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(AKA Uflr, AKA Khornatenreich, AKA whatever other Alt he has) challenged me again, this time to make a shotgun with a magazine design similar to the Blake rifle ( www.thefirearmblog.com/blog/20…
), but being semi-auto/full auto and having some Gewehr 43 inspiration. well, this was the result, and i guess i went some steps ahead of that. enough speaking, let's go to the description, shall we?
in the 1880's, when Little Brazil still had no army, just a national militia, said militia felt the need for a rapid-firing shotgun in order to help in confronts with some "pirates" that were constantly attacking harbors and ships. the development of semi-automatic weapons was only starting to babystep at the time, however Little Brazil gunsmiths saw them as promising. as such, a new, semi-automatic shotgun was designed, the Modelo 1885 Espingarda Semi-Automática (Model 1885 Semi-Automatic Shotgun). it featured an unique design: the magazine was cylindrical, loaded by an also cylindrical en-bloc clip. said en-bloc clip contained 7 rounds; with a round in the chamber, it could be loaded with up to 8 rounds. these rounds were 16-gauge shotgun shells; despite being rimmed, the en-bloc clip was specially designed to allow feeding with such rounds. the action is a simple short recoil mechanism.
to load the weapon, the operator would proceed as following: he would first open the hatch that covers almost the whole underside of the reciever, then grab a cylindrical en-bloc clip from his belt and pack it into the magazine, then just slam the hatch to closed position; no accurate positioning of the clip was necessary due to the fact that the hatch door was accurately shaped to align the clip by itself. the operator would then just pull the cocking handle and chamber a fresh round.
alternatively, the soldier could also engage safety before pulling the cocking handle back; the safety does not only disengage the firing mechanism, it also disengages rotation of the magazine and allows the bolt to be locked back. this way, the soldier can pull the bolt back and load a spare round into the chamber; then he would disengage safety. he would now have 8 rounds ready to fire from his shotgun.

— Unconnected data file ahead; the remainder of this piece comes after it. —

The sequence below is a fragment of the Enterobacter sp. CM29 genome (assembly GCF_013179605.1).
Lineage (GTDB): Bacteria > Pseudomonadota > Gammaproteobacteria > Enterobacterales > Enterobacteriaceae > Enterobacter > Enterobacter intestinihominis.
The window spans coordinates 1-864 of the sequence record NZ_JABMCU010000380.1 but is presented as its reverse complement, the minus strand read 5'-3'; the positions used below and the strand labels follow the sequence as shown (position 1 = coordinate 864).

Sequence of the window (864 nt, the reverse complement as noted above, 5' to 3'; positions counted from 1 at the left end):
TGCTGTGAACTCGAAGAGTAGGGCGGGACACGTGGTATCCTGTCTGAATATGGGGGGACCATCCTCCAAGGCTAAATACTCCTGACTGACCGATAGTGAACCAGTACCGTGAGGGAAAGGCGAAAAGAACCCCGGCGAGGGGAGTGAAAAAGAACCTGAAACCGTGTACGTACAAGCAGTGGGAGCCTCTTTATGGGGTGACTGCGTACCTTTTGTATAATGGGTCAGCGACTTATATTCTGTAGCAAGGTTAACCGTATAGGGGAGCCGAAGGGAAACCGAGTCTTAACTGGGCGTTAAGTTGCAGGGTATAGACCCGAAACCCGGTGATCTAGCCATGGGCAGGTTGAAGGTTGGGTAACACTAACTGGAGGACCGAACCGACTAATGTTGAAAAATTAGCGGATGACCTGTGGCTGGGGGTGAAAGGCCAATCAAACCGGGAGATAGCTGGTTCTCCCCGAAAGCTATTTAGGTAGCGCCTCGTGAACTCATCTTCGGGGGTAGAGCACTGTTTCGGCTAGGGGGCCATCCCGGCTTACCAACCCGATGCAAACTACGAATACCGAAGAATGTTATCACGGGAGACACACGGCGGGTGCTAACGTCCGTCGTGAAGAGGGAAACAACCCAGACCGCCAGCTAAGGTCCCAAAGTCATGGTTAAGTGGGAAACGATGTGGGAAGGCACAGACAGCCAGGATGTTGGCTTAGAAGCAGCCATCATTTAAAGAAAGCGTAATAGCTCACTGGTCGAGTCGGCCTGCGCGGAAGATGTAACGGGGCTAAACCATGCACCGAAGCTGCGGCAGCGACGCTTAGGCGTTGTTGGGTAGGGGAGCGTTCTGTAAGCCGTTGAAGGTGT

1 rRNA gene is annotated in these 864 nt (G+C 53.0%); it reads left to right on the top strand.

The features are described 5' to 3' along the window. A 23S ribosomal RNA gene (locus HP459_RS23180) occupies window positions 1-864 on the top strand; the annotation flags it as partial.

this feature also opened other possibilities, such as allowing stripper clips to be used to load the weapon without having to change en-bloc clips. as such, the weapon was designed to allow usage of stripper clips. the en-bloc clip was also specially designed to function as a "normal" magazine when loaded into the gun, allowing it to be loaded while inside the gun via an external stripper clip.
the weapon features simple sights in a "ghost ring" pattern. they are not adjustable. it also features a cleaning rod; however, it is "hidden" inside the handguard. despite this, it is not hard to take out. it also includes a cleaning kit in the stock.
the weapon could be used with a spike bayonet that would be unscrewed so the two parts can separate, attached over the barrel, behind the front sight post, and then screwed on again. despite looking fragile, the blade was made from high-quality steel and was very durable and sturdy.
the weapon quickly gained a reputation for being easy to use, sturdy, surprisingly reliable and extremely effective; it earned the nickname "vassoura de convés" (deck broom), as it could easily "sweep and clean the deck of an entire ship". it performed its job well indeed; the national militia was more than capable of stopping pirate attacks, sometimes even before the pirates could actually board the target ship. it was used during WWI and WWII too, and later versions (post-WWI) were chambered for 12 Gauge. some of these are still in use today; they were also extensively used by resistance groups during both the first and second USBN liberation wars. it has been and is used in all its versions.
there were multiple versions:
- Modelo 1885 Espingarda Semi-Automática (semi-automatic shotgun): the very first version.
- Modelo 1885 Espingarda Automática (automatic shotgun): second version, allowing for automatic fire. introduced in 1901, it featured a built-in compensator and modified fire selector. it was proved to be very effective.
- Modelo 1885 Fuzil Semi-Automático (semi-automatic rifle): introduced in 1908, it featured many modifications, the biggest one being the change to a rifle cartridge, the 30-06 Springfield. it could be loaded with up to 12 rounds of said round in the en-bloc clip/magazine. with a spare round in the chamber, this number would go to 13. it also featured a much longer barrel, handgaurd, and a wooden upper handguard instead of the metal heat shield. it also had new sights, "borrowed" from the Modelo 1900 Fuzil de Ação por ferrolho (itself a "copy" of the Mosin-Nagant), being adjustable. its barrel was also similar to the barrel of the Modelo 1900; because of this, it was able to mount Modelo 1900 Baionetas (bayonets).
- Modelo 1885 Carabina Semi-Automática (semi-automatic carbine): introduced in 1910, it is a short-barrel version of the Modelo 1885 Fuzil Semi-Automático.
- Modelo 1885 Carabina Automática (Automatic Carbine): introduced in 1920, it allows for automatic fire and as such has a modified fire selector and a heat shield instead of upper handguard. it would later be remembered as an automatic battle rifle that tried very hard to be an assault rifle.
so, this is it! remember to add a comment, and enjoy!